With Christmas season officially upon us, one of the best ways to get in the festive spirit is to visit the Christmas markets that sprung up all over most major European cities. And what better place to enjoy the magic of Christmas markets than their birth country of Germany, where they have been an integral part of Christmas celebrations for centuries!
Visiting German cities during the Christmas season can truly feel like stepping into a winter fairytale. Imagine strolling around the wonderfully decorated wooden stalls selling festive wares and traditional food while sipping on a cup of delicious mulled wine, as Christmas tunes fill the air and you feel the winter frost on your cheeks. No other country does it better than Germany, so it is no wonder that it has been on my bucket list for ages!
Much to my surprise, there isn’t just one Christmas market in Hamburg – there are actually plenty of various Christmas markets scattered around the city! Unlike what I’m normally used to, some of them aren’t concentrated in one place. Instead, they branch out into the neighbouring streets and squares, so it’s often hard to tell where one ends and another begins. Talk about spreading the holiday cheer!
A bit of a fun fact: on our first full day in the city, we thought we were walking around one enormous Christmas market. As we later found out, they were actually three separate markets located within a close range!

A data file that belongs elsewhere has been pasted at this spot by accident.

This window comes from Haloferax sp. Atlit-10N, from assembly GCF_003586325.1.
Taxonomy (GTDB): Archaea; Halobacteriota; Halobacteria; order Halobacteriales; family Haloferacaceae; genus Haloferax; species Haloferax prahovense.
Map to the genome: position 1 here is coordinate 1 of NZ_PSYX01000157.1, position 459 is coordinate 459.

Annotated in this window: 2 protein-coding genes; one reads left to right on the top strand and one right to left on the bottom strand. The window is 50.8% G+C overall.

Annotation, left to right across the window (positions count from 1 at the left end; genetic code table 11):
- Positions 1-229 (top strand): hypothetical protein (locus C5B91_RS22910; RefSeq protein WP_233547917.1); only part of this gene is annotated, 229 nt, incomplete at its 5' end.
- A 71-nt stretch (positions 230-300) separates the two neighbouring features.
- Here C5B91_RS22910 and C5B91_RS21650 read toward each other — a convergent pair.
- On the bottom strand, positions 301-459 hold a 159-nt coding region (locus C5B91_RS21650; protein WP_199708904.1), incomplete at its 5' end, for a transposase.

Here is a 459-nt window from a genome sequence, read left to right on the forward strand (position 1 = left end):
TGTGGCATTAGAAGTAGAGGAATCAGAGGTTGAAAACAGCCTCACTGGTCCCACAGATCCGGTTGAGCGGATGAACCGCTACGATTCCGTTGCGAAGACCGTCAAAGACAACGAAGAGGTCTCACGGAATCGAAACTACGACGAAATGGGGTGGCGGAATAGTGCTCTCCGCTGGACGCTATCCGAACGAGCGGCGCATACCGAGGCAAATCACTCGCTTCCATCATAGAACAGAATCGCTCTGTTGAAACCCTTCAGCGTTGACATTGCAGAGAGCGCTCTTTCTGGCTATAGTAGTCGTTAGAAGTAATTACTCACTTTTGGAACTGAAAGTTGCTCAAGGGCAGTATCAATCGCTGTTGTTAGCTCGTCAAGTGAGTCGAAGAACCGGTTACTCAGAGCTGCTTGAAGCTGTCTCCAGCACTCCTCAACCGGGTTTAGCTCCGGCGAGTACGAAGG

During our short visit in Germany’s second-largest city, we visited four different Christmas markets. After leaving the main railway station, we entered Spitalerstraße, one of the city’s central shopping districts, and were immediately given a pre-taste of Hamburg’s festive spirit!
Winterwald in Hamburg
The Winterwald in Hamburg Christmas market extends from Gerhard-Hauptmann-Platz via Spitalerstraße, Mönckeberg-Fountain, St. James’ Church, and around Saint Peter’s Church.
The main concept behind this market was to create a magical winter forest in the city centre, and I have to say they totally succeeded in doing so.
On the Gerhart-Hauptmann-Platz, there is a designated area with numerous Christmas trees and the forest floor. The market is illuminated by candles and lanterns hanging from the trees, creating a cosy atmosphere.
The entire area is perfectly isolated from the hustle and bustle of the city. For this reason alone, it ended up being our main hangout spot over the course of the weekend to enjoy some Glühwein and festive treats in peace.
From our observations, while there were some decorations and accessories on offer, the Winterwald in Hamburg market was mostly centered around delicious festive treats.
They included different types of sausages, Flammkuchen (Tarte flambée), Schmalzkuchen (lard cakes), Gebrannte Mandeln (roasted almonds), Schokoküsse (chocolate-coated marshmallow treats), chocolate-coated fruits, gingerbread, and various alcoholic beverages.
My discovery of the trip was Glühwein with Amaretto – I was a little sceptical about this combination, but it was absolutely amazing!
But fret not, there was something for the children as well – a merry-go-round which went round at a surprisingly fast speed. There were also some dolls in glass cases to recreate a couple of the most popular tales. It was really lovely to see entire families with children or groups of friends hanging around the Christmas market, enjoying some mulled wine and having a chat.